Then, on the night of December 12, 1956, IRA volunteers assembled in 10 different areas along the border in an arc from Antrim to Derry. On a signal from the campaign center in Monaghan, the morning quiet of December 13 was broken by numerous explosions. The border campaign to retake the six counties had begun. Reaction was swift. By December 15, the Special Powers Act was revived allowing arrest and internment without warrant or trial, a curfew was imposed, and police forces strengthened. On December 22, the RUC spiked or blew up every border crossing road and bridge that had no customs post. By the end of the year 3,000 RUC and 12,000 B-Specials were called into action, and the north was an armed camp.
On the morning of January 1, 1957, an IRA raiding party set out for the RUC barracks in Brookborough, Co. Fermanagh. They parked their truck in front of the barracks in the center of town and opened fire on the barracks with rifles and a Bren gun while an assault group attempted to set off a land mine against the building. The mine did not explode and the assault group returned, through a hail of bullets, for another one. This too misfired. The raiders began to run out of ammunition as guns from the barracks returned a deadly rain of fire. Misfortune continued to plague them as one of the raiders threw a grenade toward a barrack window to cover their retreat. The grenade bounced off the building, and rolled under the truck where it exploded, blowing the tires, and damaging the gears. Somehow the raiders made it back to the crippled truck and the truck limped away. At Baxter’s Cross, near the town of Roslea, the truck gave out, and the badly shot up raiding party sought refuge in an abandoned barn. Six members of the party were wounded, two of whom were unable to travel – 19-year old Fergal O’Hanlon of Monaghan and 27-year old Sean South of Limerick. Both were unconscious. One of the party, volunteered to stay behind and hold off the pursuing RUC so the others might escape, but it was felt that such an action would endanger the lives of their unconscious comrades. It was decided to leave South and O’Hanlon to be captured so they would at least get the medical attention they needed. The rest of the raiding party retreated toward the border.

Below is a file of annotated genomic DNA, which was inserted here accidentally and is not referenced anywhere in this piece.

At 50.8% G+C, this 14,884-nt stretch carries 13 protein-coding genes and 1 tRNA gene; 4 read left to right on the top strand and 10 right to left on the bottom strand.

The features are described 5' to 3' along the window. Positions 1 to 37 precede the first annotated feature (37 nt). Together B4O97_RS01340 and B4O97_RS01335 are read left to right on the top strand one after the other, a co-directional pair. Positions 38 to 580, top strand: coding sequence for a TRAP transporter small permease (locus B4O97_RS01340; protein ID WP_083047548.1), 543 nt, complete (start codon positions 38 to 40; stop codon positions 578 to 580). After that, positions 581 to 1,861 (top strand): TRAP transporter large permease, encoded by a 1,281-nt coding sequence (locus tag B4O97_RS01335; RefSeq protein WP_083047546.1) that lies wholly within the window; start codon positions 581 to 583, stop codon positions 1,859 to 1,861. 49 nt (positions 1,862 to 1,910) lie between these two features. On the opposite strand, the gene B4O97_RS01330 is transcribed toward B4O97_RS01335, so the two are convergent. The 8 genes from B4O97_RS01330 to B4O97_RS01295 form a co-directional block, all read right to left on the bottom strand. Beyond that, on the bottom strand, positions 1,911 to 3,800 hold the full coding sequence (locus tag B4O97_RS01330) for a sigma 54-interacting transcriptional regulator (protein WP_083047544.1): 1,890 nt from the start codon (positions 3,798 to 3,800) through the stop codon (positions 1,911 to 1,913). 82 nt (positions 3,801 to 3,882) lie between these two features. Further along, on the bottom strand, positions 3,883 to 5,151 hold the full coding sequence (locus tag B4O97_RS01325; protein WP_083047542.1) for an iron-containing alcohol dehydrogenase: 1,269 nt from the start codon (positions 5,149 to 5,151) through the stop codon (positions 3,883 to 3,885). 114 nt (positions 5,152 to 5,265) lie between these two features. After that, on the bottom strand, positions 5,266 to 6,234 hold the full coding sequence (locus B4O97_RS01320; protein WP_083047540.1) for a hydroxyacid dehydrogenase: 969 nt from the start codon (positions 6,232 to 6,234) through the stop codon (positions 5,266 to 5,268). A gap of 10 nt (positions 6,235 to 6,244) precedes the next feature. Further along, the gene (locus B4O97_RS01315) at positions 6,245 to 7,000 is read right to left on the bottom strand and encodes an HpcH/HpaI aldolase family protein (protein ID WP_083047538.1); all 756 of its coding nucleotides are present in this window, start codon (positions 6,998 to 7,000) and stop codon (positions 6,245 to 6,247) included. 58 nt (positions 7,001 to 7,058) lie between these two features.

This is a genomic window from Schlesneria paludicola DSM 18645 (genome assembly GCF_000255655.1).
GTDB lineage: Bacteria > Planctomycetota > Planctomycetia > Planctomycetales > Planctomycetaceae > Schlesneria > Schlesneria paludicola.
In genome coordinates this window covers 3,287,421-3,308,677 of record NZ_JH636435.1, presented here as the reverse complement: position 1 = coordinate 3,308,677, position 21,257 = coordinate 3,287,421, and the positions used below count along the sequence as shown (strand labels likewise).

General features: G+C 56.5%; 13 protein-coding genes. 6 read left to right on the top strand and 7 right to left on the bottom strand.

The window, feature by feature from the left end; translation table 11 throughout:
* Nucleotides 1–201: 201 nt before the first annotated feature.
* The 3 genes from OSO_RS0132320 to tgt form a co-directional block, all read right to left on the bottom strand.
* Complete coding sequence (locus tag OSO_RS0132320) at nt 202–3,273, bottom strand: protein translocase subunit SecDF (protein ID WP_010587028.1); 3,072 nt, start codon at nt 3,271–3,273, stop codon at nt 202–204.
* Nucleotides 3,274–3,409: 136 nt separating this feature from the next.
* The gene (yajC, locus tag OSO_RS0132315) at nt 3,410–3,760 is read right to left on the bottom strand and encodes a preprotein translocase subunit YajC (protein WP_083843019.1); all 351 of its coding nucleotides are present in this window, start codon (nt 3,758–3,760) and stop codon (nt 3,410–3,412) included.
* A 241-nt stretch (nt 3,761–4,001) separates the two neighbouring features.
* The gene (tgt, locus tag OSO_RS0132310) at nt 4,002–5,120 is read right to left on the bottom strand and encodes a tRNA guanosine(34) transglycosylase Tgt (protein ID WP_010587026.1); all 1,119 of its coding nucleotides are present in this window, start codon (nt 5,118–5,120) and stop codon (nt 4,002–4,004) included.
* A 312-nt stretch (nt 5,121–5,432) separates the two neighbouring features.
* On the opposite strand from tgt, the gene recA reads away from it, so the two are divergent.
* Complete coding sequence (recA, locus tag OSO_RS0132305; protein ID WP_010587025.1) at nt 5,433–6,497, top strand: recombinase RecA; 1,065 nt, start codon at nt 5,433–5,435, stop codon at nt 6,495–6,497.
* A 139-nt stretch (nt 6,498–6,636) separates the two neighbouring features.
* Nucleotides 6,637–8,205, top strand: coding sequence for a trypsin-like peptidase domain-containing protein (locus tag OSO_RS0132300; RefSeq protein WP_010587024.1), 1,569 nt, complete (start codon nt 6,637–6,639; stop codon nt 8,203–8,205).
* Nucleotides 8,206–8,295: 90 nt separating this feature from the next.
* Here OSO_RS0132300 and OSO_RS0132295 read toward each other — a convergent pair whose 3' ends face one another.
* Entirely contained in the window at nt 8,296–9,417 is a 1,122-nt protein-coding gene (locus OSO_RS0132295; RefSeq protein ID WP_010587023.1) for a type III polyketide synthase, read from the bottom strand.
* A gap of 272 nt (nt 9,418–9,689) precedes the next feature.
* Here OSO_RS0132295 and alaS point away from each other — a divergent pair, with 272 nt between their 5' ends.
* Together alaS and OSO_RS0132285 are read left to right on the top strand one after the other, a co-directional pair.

The RUC arrived just after the IRA had left, and opened fire on the abandoned truck. After finding it empty, they approached the barn. The retreating IRA men heard another burst of fire. They prayed it was just the warning shots associated with assaulting a military target, but they later learned it was the murder of their two unconscious comrades. This was a source of unforgiving bitterness in IRA circles for years to come. Author Tim Pat Coogan wrote, “In a sense the Brookborough ambush explains everything about the IRA, and its hold on Irish tradition. It shows all the courage, the self-sacrifice, the blundering, and the emotional appeal that have characterized and kept alive the IRA spirit for centuries. The two young men who lost their lives in the Brookborough affair were given two of the biggest funerals in living memory – but during their lives there was never sufficient public support for their aims for them to receive proper military training or even or even to be correctly briefed on the target that claimed their lives.” The two men killed in the raid, took their place among the martyrs to Ireland’s cause, and their memories were kept alive in songs which have become part of the Nationalist tradition – Sean South of Garryowen and The Patriot’s Game.